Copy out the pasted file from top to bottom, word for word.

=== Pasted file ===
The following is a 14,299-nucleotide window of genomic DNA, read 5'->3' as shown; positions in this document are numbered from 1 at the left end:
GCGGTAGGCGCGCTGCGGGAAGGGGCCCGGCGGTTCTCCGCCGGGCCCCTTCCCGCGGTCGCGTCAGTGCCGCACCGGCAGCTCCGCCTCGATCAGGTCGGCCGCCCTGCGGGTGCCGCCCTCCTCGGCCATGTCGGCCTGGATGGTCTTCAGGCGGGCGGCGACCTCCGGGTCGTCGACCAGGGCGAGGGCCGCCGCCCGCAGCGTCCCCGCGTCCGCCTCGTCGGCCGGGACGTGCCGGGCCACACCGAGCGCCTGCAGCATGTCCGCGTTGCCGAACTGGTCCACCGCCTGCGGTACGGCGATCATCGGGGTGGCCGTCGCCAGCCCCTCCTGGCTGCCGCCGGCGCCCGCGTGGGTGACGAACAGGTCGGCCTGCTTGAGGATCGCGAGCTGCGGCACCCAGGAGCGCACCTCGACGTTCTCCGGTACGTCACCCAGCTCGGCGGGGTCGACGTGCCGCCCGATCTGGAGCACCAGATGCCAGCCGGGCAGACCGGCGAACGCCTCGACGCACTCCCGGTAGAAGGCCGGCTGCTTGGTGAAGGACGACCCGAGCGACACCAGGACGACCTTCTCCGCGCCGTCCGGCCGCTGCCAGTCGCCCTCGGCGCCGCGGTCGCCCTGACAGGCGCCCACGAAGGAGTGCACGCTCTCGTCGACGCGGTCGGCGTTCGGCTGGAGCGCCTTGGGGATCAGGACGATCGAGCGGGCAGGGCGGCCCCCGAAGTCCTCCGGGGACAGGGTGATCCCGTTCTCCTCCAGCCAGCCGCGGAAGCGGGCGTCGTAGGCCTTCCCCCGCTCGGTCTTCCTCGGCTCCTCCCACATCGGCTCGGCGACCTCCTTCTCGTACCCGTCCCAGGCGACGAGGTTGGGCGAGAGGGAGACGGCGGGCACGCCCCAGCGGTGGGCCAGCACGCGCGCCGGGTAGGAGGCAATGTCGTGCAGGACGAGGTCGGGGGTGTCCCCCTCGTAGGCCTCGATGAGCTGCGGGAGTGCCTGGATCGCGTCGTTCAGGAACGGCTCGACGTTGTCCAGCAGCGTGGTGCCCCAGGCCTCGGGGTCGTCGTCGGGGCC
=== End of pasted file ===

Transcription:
The following is a 14,299-nucleotide window of genomic DNA, read 5'->3' as shown; positions in this document are numbered from 1 at the left end:
GCGGTAGGCGCGCTGCGGGAAGGGGCCCGGCGGTTCTCCGCCGGGCCCCTTCCCGCGGTCGCGTCAGTGCCGCACCGGCAGCTCCGCCTCGATCAGGTCGGCCGCCCTGCGGGTGCCGCCCTCCTCGGCCATGTCGGCCTGGATGGTCTTCAGGCGGGCGGCGACCTCCGGGTCGTCGACCAGGGCGAGGGCCGCCGCCCGCAGCGTCCCCGCGTCCGCCTCGTCGGCCGGGACGTGCCGGGCCACACCGAGCGCCTGCAGCATGTCCGCGTTGCCGAACTGGTCCACCGCCTGCGGTACGGCGATCATCGGGGTGGCCGTCGCCAGCCCCTCCTGGCTGCCGCCGGCGCCCGCGTGGGTGACGAACAGGTCGGCCTGCTTGAGGATCGCGAGCTGCGGCACCCAGGAGCGCACCTCGACGTTCTCCGGTACGTCACCCAGCTCGGCGGGGTCGACGTGCCGCCCGATCTGGAGCACCAGATGCCAGCCGGGCAGACCGGCGAACGCCTCGACGCACTCCCGGTAGAAGGCCGGCTGCTTGGTGAAGGACGACCCGAGCGACACCAGGACGACCTTCTCCGCGCCGTCCGGCCGCTGCCAGTCGCCCTCGGCGCCGCGGTCGCCCTGACAGGCGCCCACGAAGGAGTGCACGCTCTCGTCGACGCGGTCGGCGTTCGGCTGGAGCGCCTTGGGGATCAGGACGATCGAGCGGGCAGGGCGGCCCCCGAAGTCCTCCGGGGACAGGGTGATCCCGTTCTCCTCCAGCCAGCCGCGGAAGCGGGCGTCGTAGGCCTTCCCCCGCTCGGTCTTCCTCGGCTCCTCCCACATCGGCTCGGCGACCTCCTTCTCGTACCCGTCCCAGGCGACGAGGTTGGGCGAGAGGGAGACGGCGGGCACGCCCCAGCGGTGGGCCAGCACGCGCGCCGGGTAGGAGGCAATGTCGTGCAGGACGAGGTCGGGGGTGTCCCCCTCGTAGGCCTCGATGAGCTGCGGGAGTGCCTGGATCGCGTCGTTCAGGAACGGCTCGACGTTGTCCAGCAGCGTGGTGCCCCAGGCCTCGGGGTCGTCGTCGGGGCC